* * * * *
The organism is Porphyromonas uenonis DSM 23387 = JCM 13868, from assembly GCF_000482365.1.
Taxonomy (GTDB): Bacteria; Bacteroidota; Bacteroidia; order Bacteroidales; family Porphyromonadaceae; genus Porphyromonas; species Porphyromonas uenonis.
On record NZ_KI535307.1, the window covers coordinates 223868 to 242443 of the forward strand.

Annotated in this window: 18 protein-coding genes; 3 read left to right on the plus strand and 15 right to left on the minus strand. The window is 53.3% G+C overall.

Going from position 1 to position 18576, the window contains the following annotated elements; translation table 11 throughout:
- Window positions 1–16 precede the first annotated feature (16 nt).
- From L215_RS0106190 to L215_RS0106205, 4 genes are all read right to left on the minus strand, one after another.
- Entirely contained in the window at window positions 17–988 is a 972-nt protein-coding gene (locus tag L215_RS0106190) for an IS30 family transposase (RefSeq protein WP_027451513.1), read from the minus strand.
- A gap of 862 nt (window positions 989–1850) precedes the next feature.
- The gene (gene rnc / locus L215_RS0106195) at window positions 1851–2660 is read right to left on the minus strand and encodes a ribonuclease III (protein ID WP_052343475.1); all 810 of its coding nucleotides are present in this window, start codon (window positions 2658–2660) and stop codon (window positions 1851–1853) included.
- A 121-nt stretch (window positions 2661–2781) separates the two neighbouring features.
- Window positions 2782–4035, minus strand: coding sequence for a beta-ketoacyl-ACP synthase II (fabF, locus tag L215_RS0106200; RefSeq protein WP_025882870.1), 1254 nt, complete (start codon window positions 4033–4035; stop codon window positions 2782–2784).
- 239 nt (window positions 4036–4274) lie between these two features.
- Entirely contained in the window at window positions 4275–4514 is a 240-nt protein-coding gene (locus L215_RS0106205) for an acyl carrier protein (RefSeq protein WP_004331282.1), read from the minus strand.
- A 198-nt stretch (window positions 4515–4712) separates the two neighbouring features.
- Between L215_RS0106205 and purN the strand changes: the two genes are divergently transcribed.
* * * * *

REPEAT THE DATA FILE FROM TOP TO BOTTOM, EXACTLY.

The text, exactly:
The organism is Porphyromonas uenonis DSM 23387 = JCM 13868, from assembly GCF_000482365.1.
Taxonomy (GTDB): Bacteria; Bacteroidota; Bacteroidia; order Bacteroidales; family Porphyromonadaceae; genus Porphyromonas; species Porphyromonas uenonis.
On record NZ_KI535307.1, the window covers coordinates 223868 to 242443 of the forward strand.

Annotated in this window: 18 protein-coding genes; 3 read left to right on the plus strand and 15 right to left on the minus strand. The window is 53.3% G+C overall.

Going from position 1 to position 18576, the window contains the following annotated elements; translation table 11 throughout:
- Window positions 1–16 precede the first annotated feature (16 nt).
- From L215_RS0106190 to L215_RS0106205, 4 genes are all read right to left on the minus strand, one after another.
- Entirely contained in the window at window positions 17–988 is a 972-nt protein-coding gene (locus tag L215_RS0106190) for an IS30 family transposase (RefSeq protein WP_027451513.1), read from the minus strand.
- A gap of 862 nt (window positions 989–1850) precedes the next feature.
- The gene (gene rnc / locus L215_RS0106195) at window positions 1851–2660 is read right to left on the minus strand and encodes a ribonuclease III (protein ID WP_052343475.1); all 810 of its coding nucleotides are present in this window, start codon (window positions 2658–2660) and stop codon (window positions 1851–1853) included.
- A 121-nt stretch (window positions 2661–2781) separates the two neighbouring features.
- Window positions 2782–4035, minus strand: coding sequence for a beta-ketoacyl-ACP synthase II (fabF, locus tag L215_RS0106200; RefSeq protein WP_025882870.1), 1254 nt, complete (start codon window positions 4033–4035; stop codon window positions 2782–2784).
- 239 nt (window positions 4036–4274) lie between these two features.
- Entirely contained in the window at window positions 4275–4514 is a 240-nt protein-coding gene (locus L215_RS0106205) for an acyl carrier protein (RefSeq protein WP_004331282.1), read from the minus strand.
- A 198-nt stretch (window positions 4515–4712) separates the two neighbouring features.
- Between L215_RS0106205 and purN the strand changes: the two genes are divergently transcribed.